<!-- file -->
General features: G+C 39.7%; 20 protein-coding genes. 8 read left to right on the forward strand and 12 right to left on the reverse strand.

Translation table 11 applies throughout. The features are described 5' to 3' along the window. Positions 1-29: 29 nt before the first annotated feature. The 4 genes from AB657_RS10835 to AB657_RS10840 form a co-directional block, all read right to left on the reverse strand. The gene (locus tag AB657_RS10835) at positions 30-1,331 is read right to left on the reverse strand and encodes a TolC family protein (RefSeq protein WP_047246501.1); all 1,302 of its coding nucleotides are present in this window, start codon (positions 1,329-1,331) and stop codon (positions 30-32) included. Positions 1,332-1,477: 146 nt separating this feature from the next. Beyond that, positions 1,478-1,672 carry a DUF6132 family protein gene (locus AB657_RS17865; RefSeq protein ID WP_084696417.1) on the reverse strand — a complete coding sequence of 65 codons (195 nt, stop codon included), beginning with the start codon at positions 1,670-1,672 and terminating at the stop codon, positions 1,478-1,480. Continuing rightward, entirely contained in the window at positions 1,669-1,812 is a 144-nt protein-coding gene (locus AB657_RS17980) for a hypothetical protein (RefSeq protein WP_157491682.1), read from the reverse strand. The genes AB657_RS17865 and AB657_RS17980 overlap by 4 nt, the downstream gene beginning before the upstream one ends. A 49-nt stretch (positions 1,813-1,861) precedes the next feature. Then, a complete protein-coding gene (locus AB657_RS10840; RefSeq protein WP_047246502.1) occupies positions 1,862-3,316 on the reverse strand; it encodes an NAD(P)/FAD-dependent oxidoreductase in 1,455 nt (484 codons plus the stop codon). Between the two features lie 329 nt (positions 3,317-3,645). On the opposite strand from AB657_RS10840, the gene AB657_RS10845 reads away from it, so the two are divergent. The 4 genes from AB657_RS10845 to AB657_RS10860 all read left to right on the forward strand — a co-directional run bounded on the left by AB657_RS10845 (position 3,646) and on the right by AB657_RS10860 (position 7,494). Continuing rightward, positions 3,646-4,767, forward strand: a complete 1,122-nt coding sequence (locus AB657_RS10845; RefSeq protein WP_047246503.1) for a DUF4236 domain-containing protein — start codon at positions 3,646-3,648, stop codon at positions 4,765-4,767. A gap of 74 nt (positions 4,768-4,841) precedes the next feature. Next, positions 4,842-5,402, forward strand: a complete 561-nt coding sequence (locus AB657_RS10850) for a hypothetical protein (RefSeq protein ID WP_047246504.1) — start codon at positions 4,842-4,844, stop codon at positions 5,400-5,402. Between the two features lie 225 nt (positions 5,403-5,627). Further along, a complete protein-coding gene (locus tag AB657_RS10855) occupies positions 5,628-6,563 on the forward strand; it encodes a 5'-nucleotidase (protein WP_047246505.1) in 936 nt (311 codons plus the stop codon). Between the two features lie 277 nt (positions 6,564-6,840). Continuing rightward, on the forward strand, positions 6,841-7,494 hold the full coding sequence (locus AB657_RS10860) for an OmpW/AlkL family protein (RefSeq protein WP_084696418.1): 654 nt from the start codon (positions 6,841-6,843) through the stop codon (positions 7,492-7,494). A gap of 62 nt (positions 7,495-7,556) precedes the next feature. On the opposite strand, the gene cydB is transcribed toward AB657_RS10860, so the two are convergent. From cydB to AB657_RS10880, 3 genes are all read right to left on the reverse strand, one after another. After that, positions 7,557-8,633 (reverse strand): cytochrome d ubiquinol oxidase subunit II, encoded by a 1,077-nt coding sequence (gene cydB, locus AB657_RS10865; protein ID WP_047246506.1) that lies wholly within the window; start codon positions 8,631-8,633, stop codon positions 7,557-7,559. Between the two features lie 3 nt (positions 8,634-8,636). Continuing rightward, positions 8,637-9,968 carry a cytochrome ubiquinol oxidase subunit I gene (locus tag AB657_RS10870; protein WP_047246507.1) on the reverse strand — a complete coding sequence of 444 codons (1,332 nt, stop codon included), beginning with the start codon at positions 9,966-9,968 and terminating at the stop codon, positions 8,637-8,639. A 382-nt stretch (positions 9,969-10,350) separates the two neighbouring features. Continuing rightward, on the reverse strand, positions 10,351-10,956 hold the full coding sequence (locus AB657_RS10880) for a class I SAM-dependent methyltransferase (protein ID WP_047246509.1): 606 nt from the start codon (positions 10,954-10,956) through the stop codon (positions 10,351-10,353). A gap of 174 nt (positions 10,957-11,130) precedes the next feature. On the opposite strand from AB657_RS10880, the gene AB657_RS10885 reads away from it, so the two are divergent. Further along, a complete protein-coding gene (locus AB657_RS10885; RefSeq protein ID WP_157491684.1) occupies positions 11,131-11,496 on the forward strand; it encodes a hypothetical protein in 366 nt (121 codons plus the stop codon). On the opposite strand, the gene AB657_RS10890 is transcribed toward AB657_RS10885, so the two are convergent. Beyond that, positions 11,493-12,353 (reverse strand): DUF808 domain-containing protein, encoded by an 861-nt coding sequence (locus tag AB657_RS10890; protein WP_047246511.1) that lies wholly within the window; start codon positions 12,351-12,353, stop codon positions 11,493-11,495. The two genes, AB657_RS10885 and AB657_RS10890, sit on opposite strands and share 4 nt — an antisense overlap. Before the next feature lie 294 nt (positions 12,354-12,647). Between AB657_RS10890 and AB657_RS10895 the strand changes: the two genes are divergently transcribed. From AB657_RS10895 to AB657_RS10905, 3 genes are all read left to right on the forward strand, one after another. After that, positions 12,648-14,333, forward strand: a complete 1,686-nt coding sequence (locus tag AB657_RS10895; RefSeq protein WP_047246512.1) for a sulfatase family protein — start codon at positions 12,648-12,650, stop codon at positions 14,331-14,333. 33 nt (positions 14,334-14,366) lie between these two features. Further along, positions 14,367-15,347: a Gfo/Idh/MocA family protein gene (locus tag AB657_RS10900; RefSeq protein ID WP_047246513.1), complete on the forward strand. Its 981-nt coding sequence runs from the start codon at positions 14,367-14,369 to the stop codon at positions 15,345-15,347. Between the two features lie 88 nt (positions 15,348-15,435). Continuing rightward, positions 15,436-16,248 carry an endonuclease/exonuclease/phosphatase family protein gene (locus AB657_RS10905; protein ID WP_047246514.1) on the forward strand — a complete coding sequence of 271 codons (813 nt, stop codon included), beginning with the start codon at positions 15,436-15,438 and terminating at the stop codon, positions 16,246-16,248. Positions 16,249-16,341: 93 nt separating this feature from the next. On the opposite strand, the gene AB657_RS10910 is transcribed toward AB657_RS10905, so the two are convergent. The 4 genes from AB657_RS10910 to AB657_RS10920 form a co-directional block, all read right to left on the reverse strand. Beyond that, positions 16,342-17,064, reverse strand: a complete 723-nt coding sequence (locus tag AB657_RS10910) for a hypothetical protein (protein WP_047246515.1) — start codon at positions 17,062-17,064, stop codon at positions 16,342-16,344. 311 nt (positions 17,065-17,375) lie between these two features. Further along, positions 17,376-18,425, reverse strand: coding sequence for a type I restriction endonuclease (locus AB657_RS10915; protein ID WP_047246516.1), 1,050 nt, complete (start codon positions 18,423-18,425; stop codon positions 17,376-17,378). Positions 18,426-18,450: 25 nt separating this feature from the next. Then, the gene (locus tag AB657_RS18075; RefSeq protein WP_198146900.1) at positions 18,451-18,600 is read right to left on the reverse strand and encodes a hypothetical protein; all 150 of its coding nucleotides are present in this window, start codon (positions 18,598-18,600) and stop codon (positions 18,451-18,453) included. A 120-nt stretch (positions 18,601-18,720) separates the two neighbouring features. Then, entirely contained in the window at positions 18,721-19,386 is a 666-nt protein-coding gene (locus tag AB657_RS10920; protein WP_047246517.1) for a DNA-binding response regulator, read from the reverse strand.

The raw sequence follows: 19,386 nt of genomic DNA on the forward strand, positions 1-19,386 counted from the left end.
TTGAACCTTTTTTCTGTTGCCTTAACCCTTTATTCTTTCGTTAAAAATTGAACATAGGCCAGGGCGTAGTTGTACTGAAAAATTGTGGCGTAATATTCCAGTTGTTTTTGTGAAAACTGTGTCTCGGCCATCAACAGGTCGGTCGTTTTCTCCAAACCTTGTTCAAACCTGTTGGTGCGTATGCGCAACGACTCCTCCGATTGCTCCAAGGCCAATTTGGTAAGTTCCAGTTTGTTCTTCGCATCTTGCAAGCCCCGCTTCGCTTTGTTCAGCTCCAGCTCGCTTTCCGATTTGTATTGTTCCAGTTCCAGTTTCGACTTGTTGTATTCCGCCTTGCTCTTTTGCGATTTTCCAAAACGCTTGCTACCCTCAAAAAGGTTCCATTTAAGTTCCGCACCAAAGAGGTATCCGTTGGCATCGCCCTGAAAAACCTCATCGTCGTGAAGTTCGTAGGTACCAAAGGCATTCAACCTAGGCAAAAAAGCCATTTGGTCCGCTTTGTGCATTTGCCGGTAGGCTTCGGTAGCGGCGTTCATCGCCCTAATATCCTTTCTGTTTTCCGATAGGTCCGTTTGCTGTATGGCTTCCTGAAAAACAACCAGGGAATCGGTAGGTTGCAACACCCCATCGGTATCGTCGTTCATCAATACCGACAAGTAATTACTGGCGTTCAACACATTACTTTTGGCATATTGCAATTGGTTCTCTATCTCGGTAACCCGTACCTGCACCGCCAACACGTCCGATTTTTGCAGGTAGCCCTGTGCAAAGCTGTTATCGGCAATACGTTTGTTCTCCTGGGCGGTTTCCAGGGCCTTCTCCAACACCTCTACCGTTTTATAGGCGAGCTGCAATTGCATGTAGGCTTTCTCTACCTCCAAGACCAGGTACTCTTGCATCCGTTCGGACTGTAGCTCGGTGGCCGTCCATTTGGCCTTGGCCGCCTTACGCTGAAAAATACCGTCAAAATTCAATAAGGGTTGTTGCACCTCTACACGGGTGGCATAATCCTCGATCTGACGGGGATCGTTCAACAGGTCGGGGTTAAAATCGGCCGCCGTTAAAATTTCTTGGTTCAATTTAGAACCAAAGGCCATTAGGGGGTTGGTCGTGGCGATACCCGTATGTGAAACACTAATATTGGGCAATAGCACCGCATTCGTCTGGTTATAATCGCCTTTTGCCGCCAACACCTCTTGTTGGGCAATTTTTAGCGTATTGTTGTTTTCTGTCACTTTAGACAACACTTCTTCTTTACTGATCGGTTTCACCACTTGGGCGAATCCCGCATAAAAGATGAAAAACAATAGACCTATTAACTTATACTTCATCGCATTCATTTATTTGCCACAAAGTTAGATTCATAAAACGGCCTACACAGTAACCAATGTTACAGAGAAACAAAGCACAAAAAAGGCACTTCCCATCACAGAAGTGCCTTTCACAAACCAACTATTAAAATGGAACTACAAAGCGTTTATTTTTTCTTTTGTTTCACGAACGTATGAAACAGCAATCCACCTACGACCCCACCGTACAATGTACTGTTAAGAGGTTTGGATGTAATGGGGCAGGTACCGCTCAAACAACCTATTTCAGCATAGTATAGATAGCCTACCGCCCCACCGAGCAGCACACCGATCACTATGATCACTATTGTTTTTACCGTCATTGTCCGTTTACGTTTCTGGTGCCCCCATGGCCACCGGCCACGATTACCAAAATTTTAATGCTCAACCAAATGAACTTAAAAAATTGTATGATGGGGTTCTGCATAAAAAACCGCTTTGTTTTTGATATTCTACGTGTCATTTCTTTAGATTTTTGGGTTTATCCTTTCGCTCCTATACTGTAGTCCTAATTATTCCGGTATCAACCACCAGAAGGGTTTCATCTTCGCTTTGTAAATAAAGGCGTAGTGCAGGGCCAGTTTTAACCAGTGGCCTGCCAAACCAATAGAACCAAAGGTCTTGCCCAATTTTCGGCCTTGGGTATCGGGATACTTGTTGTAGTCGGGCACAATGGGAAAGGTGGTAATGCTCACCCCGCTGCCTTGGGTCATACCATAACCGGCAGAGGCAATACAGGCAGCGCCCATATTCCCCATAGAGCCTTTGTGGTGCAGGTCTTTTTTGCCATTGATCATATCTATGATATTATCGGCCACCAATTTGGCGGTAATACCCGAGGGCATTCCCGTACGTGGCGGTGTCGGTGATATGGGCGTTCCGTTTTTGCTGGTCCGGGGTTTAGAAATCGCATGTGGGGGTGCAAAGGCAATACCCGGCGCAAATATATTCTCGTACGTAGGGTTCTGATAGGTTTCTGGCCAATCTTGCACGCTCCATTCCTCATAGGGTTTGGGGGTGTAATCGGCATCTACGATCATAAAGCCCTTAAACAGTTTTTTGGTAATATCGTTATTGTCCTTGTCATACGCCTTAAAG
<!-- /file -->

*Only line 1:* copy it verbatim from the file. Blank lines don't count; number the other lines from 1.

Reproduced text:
General features: G+C 39.7%; 20 protein-coding genes. 8 read left to right on the forward strand and 12 right to left on the reverse strand.